Though there's little the 79-year-old actor hasn't tackled in his career, he admits to battling some nerves on the day we speak. It's one day before opening night of "I Never Sang for My Father," his first play since his turn in 2002's "The Guys." The production of Robert Anderson's 1968 play, directed by Cameron Watson, comes courtesy of New American Theatre (formerly Circus Theatricals) and runs through May 22 at the McCadden Theatre in Hollywood.
Back Stage: It's been awhile since you've performed onstage. Why the hiatus?
Philip Baker Hall: I've been doing movies and television. I kind of feel that I did my share of plays; I did over a hundred plays around the country. I had the opportunity suddenly to make money, actually make a living. I have two young daughters too, so I have kids to put through college, so I had to think somewhat in the larger picture. Also, plays are a big commitment. Bigger than movies, because movies get filmed in segments, often short segments even. But plays are a pretty big commitment. It takes a minimum of three months out of your life, really. And if you have family or kids, then at least during the rehearsal period for five or six weeks, you kind of say goodbye to everybody.
Back Stage: So what was it about this production that brought you back?
Hall: Anne Gee Byrd and I have known each other for about 50 years. We're both from Toledo, Ohio. And she's playing my wife in this production. She's a great actress. I mean, do you know another actress who played Desdemona on Broadway? She and I have always hoped that we would have an opportunity to do a project together somewhere along the line. It just hadn't worked out. She called, and they said, "Are you ever going to do a play again? Or, do you want to do a play?" And for some reason I was vulnerable to it this time; I'm not exactly sure why. But they were ready to go, you know what I mean? They had already been rehearsed, and they had lost the actor who was playing the role that I'm going to play. The set was built; everything was ready. When Anne Gee called me, they were only a few days away from opening. Obviously, they had to postpone that and reschedule everything. Anyway, it just seemed like I could handle this without taking too much away from my family.
Back Stage: Now that you're back onstage, was it easy to slip into "theater mode," or are you finding it difficult?
Hall: Well, it's easy because so much of my life involved doing live theater. From the time that I was in high school, my life really revolved around live theater, so it almost feels genetic.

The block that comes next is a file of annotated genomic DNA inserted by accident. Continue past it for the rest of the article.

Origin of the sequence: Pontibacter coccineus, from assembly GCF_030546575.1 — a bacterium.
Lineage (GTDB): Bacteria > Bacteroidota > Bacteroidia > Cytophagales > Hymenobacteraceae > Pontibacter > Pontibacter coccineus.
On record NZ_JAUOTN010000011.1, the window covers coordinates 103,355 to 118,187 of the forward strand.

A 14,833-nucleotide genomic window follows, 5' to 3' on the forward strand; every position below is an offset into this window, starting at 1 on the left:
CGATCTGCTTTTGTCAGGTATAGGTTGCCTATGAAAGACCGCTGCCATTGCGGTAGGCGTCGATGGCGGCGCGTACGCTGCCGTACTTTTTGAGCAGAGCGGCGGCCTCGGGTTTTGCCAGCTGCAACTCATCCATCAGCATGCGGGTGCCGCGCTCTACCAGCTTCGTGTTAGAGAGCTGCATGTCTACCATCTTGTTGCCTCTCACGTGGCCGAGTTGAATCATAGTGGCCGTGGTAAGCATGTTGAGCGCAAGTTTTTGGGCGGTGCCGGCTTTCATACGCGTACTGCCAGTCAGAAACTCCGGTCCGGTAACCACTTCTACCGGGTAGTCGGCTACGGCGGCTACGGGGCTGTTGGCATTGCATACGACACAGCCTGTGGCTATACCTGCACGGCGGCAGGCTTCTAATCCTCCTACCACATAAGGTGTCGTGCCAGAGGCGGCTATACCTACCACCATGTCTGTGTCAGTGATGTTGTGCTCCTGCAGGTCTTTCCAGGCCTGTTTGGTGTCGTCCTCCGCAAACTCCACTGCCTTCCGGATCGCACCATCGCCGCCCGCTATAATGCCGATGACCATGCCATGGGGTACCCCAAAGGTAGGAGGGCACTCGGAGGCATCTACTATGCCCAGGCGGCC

Back Stage: I read somewhere that you saw "I Never Sang for My Father" when it first came out.
Hall: I did, in New York. I was in—let's see, my first decade as a professional actor. That was 1968, I think. I don't have a lot of memory of it; my memory is less of the actor, Allen Webb, who played the father and as I recall was perfectly good. But I think everybody's focus at that time was on Hal Holbrook, who played the young man, the son, because Holbrook was trying to break out of Mark Twain. Holbrook was already established, hugely established, for his "Mark Twain Tonight" performances. I remember there were all these discussions, "Could he do anything else?" So everybody was kind of focused on him in that play more than on anybody else, because this was his first big breakout in a different kind of part, in a part that was age-appropriate. It was great, and he was terrific.
Back Stage: So are you nervous to be getting back on stage? Or excited? Or both?
Hall: I'm a little nervous, yeah. I was at the dress rehearsal last night; I was feeling the pressure of it all. You know, it was only our second time through it last night, and again I'm playing catch-up here—all the rest of the cast has been working on this for a couple of months now, so I am trying to catch up to be at the same level that everybody else is, in terms of just familiarity with the script and the sense of ease and confidence that comes with knowing what you're doing. So I'm getting there, but I'm working at it. I was a little nervous last night, no doubt about it.
"I Never Sang for My Father," presented by New American Theatre, runs through May 22. Friday–Saturday, 8 p.m.; Sunday, May 22, at 3 p.m. Tickets: $25. McCadden Theatre, 1157 N. McCadden Place, Hollywood. (310) 701-0788 or www.newamericantheatre.com.